Following the partition of India in 1947, about 274,455 people entered Assam as refugees but they were mostly Hindus, although most of the Ms who migrated to East Bengal after partition returned to Assam after the Nehru-Liaquat Pact also known as the Delhi Pact of 1950.
Patel was in opposition, nonetheless, Nehru went on. The pact was another blow to the Hs, who were betrayed by their own nation and its leader. In the false hope of getting equal rights in East Pakistan the Hindu refugees, numbering around 600,000 were sent back to their doom.
(Acc to Roy Chowdhary) around 100,000 Ms from East Pakistan came and settled permanently in Assam.
What happened to those Hindus who went back?
During 1964, brutal anti-H riots erupted across East Pak which forced Hindus to flee assault, murder, kidnapping, robbery and also atrocities on women. These people settled in different parts of North-East India and in West Bengal
Acc to Hazarika, there were anti-M backlashes in these parts of India and it also spread to the state of Bihar in northern India. The riots in both countries were so severe that the Home Ministers of India and Pakistan had to hold talks in Delhi.
In the meantime, the deportation of migrants from E Pak in Assam was in full swing. The then Prime Minister of India Jawaharlal Nehru requested the then Chief Minister of Assam Bimala Prasad Chaliha to slow down deportation or even to stop it.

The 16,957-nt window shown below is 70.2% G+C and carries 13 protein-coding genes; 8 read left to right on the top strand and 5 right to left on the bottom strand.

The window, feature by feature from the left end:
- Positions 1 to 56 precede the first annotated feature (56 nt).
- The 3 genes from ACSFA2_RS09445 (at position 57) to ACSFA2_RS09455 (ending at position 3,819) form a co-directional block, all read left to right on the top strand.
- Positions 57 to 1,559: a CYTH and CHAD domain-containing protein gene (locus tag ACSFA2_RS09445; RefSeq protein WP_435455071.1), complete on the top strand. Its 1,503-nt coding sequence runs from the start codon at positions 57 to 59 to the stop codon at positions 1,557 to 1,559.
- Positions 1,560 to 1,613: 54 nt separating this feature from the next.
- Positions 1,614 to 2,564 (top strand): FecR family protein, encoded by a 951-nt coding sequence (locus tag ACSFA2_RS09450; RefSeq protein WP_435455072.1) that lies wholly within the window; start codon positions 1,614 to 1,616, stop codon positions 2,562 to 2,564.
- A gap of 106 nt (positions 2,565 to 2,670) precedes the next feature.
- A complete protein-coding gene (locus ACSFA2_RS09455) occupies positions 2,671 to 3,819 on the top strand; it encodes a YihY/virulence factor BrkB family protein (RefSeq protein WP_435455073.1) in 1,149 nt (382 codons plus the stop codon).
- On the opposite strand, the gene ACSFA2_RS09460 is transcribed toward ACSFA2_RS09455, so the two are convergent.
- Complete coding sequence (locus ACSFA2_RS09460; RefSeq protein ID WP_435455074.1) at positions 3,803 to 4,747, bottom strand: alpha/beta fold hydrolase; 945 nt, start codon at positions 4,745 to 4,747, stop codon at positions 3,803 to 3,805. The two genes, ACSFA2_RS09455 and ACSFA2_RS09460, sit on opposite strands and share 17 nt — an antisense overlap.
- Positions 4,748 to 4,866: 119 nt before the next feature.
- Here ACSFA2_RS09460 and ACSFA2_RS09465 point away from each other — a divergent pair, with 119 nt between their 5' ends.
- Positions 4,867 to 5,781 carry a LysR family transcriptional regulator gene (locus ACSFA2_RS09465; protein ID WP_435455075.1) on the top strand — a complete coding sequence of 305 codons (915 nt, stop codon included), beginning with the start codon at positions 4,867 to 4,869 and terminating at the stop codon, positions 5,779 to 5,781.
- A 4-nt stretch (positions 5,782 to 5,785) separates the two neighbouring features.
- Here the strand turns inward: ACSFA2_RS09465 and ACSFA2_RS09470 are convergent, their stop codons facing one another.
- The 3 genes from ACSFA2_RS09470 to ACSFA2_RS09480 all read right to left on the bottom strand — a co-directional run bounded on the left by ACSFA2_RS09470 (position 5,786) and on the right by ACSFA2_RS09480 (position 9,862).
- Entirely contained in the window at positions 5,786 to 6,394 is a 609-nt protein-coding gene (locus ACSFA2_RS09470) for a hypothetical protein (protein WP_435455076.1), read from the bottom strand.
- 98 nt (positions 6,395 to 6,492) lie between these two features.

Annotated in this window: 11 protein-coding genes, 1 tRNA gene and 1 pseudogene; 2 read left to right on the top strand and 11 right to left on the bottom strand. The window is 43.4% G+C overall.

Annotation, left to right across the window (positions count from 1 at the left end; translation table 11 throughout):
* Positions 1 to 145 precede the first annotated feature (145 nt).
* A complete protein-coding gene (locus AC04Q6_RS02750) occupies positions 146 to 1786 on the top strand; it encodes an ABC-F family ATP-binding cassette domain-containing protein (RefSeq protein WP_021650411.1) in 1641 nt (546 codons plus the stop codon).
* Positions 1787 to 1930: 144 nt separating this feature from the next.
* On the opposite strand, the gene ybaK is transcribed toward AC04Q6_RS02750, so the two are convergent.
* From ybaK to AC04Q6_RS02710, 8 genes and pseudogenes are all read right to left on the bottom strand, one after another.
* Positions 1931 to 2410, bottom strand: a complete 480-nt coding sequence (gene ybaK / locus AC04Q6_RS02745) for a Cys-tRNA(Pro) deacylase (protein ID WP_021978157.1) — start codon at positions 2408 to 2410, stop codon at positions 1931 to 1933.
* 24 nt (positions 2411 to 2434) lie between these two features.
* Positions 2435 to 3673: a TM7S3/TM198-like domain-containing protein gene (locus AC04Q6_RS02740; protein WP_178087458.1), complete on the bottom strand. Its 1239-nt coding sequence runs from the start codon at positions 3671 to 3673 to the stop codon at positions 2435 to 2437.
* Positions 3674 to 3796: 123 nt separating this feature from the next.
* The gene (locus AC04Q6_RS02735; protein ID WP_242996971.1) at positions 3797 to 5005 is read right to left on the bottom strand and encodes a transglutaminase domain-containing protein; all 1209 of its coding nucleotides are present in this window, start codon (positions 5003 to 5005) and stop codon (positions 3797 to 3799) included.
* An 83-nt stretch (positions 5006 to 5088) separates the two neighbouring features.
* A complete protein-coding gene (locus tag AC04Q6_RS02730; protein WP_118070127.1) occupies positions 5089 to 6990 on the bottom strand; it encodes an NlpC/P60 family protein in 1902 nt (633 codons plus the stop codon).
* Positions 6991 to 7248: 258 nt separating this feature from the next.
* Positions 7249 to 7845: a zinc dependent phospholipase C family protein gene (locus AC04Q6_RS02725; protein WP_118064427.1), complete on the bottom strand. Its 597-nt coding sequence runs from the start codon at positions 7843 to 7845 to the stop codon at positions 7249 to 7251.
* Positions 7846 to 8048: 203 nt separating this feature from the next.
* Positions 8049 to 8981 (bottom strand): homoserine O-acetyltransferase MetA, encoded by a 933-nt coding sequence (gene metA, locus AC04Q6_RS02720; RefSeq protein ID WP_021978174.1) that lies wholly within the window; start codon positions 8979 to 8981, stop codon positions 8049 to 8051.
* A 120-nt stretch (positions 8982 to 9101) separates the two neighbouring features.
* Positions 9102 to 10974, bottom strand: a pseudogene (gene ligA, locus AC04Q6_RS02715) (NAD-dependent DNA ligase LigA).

but Chaliha refused to do so by arguing that if deportation was stopped, the demography and culture of Assam would be changed permanently. This led to the breakdown of the Delhi talks. Fortunately, however, the violence stopped eventually (Hazarika, 2000).
In 1965, a full-scale war broke out between India and Pak over Kashmir which led to a large number of refugees fleeing to India from East Pakistan. For these refugees, two bordering states in India, Assam and West Bengal in the immediate proximity, were the logical destinations.
Moreover, they were accorded the comfort of cultural and linguistic similarities. It is estimated that due to the pogroms of late 1960s in East Pakistan and the 1965 war, one million people came illegally to India, of which 920,000 were Hindus (Hazarika, 2000, p., 30)
Soon after the war of 1965 the government of Pak enforced the Enemy Property Act, now known as the Vested Property Act in Bangladesh. This Act gives the right to the state to confiscate the properties of the minorities who they deem to be an enemy of the state.